Jayb said in 2014 ‘a late season cropper, enjoying the cool and shorter days of the autumn season. This is my first season growing this variety and they proved to be vigorous climbers grown inside a poly tunnel, I expect they would manage well enough in a sheltered sunny spot outside, though cropping might be a bit reduced. The fruits are quite a bit larger than both the regular type Slipper and Fat baby varieties. Taste is on a par with the other types, though these are an ideal size for stuffing, plus they are have thicker flesh. I sourced these from Real Seeds, two types of seed were in the packet, a smooth rounded and a rough irregular type. Also noted on the packed ‘some fruit are spinier than others’. It’s possible they have been supplied as a mixed landrace variety, you might get some variation in future generations and hopefully there will be some adaptation to local growing conditions’ .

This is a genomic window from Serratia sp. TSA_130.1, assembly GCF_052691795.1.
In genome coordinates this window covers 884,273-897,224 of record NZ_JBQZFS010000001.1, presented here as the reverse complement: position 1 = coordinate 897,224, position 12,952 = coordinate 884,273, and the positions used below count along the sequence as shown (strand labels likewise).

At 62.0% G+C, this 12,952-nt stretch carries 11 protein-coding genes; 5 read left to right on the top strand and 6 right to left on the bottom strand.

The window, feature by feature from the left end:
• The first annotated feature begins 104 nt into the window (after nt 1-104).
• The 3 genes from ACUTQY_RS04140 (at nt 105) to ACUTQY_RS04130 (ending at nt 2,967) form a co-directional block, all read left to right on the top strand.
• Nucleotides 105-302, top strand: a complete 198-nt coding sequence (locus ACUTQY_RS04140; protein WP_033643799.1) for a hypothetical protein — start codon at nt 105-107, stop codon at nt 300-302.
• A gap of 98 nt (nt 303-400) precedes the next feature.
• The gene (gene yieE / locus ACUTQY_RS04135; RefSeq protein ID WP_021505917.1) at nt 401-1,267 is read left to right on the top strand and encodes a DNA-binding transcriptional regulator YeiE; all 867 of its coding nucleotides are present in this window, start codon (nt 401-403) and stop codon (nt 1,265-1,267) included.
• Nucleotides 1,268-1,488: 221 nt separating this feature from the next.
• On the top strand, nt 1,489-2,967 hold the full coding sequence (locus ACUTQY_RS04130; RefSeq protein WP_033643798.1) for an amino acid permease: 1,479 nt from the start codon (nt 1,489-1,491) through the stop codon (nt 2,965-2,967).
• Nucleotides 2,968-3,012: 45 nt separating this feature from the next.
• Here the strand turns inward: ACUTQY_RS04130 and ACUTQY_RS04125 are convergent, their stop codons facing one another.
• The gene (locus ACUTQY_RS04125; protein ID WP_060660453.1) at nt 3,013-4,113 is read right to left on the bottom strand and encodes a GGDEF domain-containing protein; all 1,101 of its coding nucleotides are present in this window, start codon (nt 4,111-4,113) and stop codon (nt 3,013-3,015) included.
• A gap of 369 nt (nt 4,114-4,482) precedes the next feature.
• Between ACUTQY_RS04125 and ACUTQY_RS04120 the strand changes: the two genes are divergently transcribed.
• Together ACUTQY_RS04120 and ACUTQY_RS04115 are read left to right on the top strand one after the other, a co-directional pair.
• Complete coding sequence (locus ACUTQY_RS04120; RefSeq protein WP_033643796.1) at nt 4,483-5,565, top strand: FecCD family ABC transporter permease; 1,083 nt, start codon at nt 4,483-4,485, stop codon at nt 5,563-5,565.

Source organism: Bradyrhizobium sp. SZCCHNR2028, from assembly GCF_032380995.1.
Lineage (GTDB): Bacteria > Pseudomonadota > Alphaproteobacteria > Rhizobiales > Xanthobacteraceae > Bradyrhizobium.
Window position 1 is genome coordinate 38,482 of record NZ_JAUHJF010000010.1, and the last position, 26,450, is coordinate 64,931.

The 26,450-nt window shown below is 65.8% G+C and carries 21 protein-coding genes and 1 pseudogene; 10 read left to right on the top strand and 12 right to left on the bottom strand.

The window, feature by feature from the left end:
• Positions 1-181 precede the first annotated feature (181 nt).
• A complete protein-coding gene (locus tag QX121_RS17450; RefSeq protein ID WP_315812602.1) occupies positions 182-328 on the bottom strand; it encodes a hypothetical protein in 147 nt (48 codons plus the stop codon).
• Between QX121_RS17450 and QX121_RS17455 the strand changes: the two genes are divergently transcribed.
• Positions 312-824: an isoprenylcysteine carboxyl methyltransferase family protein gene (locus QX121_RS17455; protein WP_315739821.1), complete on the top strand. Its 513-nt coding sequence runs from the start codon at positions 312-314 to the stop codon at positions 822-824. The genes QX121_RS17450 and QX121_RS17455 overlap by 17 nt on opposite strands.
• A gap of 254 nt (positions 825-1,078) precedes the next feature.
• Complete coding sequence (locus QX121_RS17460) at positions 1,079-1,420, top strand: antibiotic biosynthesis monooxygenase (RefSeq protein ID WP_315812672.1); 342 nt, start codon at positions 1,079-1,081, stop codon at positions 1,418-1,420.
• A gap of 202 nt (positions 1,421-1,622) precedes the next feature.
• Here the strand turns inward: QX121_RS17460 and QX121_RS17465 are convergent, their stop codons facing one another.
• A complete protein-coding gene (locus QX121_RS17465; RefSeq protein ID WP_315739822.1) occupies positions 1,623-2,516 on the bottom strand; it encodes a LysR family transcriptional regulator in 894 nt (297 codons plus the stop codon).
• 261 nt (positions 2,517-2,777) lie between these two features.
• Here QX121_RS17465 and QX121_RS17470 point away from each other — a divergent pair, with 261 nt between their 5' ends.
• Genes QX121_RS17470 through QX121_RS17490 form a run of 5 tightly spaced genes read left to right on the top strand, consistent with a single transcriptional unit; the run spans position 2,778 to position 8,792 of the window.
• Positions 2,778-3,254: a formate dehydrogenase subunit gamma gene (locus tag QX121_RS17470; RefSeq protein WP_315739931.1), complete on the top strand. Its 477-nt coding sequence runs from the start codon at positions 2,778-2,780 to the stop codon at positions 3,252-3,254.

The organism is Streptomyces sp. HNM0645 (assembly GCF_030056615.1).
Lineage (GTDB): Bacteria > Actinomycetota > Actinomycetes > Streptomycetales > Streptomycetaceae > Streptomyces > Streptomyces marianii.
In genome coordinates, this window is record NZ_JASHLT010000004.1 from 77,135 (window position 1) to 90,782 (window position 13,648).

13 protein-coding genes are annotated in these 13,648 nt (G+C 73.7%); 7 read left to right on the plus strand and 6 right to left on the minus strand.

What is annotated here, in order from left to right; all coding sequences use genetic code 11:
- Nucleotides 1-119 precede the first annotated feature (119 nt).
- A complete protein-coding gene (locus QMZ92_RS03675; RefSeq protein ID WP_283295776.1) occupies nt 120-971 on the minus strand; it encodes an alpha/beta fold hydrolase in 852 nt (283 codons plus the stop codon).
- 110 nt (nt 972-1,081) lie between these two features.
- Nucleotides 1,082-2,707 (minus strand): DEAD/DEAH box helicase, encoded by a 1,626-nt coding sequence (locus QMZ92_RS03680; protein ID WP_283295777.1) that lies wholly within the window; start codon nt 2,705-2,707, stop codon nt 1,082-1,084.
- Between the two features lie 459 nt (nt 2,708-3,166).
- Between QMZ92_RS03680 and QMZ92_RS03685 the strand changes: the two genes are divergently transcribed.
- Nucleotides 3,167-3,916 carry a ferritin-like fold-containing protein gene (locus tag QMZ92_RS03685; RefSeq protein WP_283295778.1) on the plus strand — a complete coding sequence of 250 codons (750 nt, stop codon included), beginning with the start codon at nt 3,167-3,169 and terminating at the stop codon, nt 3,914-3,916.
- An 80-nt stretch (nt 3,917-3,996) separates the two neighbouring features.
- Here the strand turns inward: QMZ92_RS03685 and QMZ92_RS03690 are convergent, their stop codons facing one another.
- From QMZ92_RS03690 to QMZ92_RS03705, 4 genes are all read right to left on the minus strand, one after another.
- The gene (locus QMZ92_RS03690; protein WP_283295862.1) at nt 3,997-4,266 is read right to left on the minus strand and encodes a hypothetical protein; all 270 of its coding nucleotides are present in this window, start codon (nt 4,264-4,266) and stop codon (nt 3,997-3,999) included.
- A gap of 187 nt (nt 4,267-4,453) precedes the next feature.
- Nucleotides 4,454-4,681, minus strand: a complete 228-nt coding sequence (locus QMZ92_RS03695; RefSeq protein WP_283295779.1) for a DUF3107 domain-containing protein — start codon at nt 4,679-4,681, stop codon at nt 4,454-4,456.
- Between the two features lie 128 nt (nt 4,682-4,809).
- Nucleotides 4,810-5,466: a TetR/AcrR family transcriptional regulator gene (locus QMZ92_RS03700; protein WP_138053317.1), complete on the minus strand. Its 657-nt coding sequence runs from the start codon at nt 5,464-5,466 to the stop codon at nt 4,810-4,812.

Fat Baby Achocha. Frost sensitive but grows well outside. Germination success tends to be only about 50%. Plants that have been sown indoors several weeks before the last frost don’t produce any sooner than plants that have been sown direct outdoors on the last expected frost date. Produces a hollow fruit that tastes like cucumber. Can be eaten whole when small (<2 cm), or wait until they have become hollow, at which point it’s easy to remove the seeds from a fruit that’s been nicked open with a knife. Annual. Martinburo